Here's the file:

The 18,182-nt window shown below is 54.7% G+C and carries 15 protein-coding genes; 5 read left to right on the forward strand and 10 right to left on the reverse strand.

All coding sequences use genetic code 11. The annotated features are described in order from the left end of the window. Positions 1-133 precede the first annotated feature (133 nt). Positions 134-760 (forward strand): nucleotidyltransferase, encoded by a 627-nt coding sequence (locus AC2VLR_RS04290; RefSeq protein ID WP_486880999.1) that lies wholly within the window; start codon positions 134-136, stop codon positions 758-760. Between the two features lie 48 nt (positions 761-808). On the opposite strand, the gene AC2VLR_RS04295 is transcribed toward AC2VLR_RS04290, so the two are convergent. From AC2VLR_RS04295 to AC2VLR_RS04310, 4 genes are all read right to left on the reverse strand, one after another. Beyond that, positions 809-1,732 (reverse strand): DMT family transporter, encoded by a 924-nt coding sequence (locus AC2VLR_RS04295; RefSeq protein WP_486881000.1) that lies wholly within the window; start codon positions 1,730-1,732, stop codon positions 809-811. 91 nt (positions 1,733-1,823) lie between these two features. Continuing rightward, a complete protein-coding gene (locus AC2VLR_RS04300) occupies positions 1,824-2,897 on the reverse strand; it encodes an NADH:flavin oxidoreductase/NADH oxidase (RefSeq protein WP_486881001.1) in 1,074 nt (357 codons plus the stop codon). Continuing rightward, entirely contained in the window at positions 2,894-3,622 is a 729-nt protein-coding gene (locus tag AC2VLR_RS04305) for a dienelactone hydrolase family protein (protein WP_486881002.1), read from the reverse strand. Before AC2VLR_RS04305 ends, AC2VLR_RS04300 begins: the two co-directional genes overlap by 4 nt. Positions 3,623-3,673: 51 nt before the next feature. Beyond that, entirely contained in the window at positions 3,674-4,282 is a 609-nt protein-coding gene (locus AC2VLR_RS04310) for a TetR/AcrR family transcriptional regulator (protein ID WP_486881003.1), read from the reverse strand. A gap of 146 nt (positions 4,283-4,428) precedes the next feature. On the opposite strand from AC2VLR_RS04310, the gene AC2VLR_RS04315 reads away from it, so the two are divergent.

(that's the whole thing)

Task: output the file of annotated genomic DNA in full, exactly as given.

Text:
The 18,182-nt window shown below is 54.7% G+C and carries 15 protein-coding genes; 5 read left to right on the forward strand and 10 right to left on the reverse strand.

All coding sequences use genetic code 11. The annotated features are described in order from the left end of the window. Positions 1-133 precede the first annotated feature (133 nt). Positions 134-760 (forward strand): nucleotidyltransferase, encoded by a 627-nt coding sequence (locus AC2VLR_RS04290; RefSeq protein ID WP_486880999.1) that lies wholly within the window; start codon positions 134-136, stop codon positions 758-760. Between the two features lie 48 nt (positions 761-808). On the opposite strand, the gene AC2VLR_RS04295 is transcribed toward AC2VLR_RS04290, so the two are convergent. From AC2VLR_RS04295 to AC2VLR_RS04310, 4 genes are all read right to left on the reverse strand, one after another. Beyond that, positions 809-1,732 (reverse strand): DMT family transporter, encoded by a 924-nt coding sequence (locus AC2VLR_RS04295; RefSeq protein WP_486881000.1) that lies wholly within the window; start codon positions 1,730-1,732, stop codon positions 809-811. 91 nt (positions 1,733-1,823) lie between these two features. Continuing rightward, a complete protein-coding gene (locus AC2VLR_RS04300) occupies positions 1,824-2,897 on the reverse strand; it encodes an NADH:flavin oxidoreductase/NADH oxidase (RefSeq protein WP_486881001.1) in 1,074 nt (357 codons plus the stop codon). Continuing rightward, entirely contained in the window at positions 2,894-3,622 is a 729-nt protein-coding gene (locus tag AC2VLR_RS04305) for a dienelactone hydrolase family protein (protein WP_486881002.1), read from the reverse strand. Before AC2VLR_RS04305 ends, AC2VLR_RS04300 begins: the two co-directional genes overlap by 4 nt. Positions 3,623-3,673: 51 nt before the next feature. Beyond that, entirely contained in the window at positions 3,674-4,282 is a 609-nt protein-coding gene (locus AC2VLR_RS04310) for a TetR/AcrR family transcriptional regulator (protein ID WP_486881003.1), read from the reverse strand. A gap of 146 nt (positions 4,283-4,428) precedes the next feature. On the opposite strand from AC2VLR_RS04310, the gene AC2VLR_RS04315 reads away from it, so the two are divergent.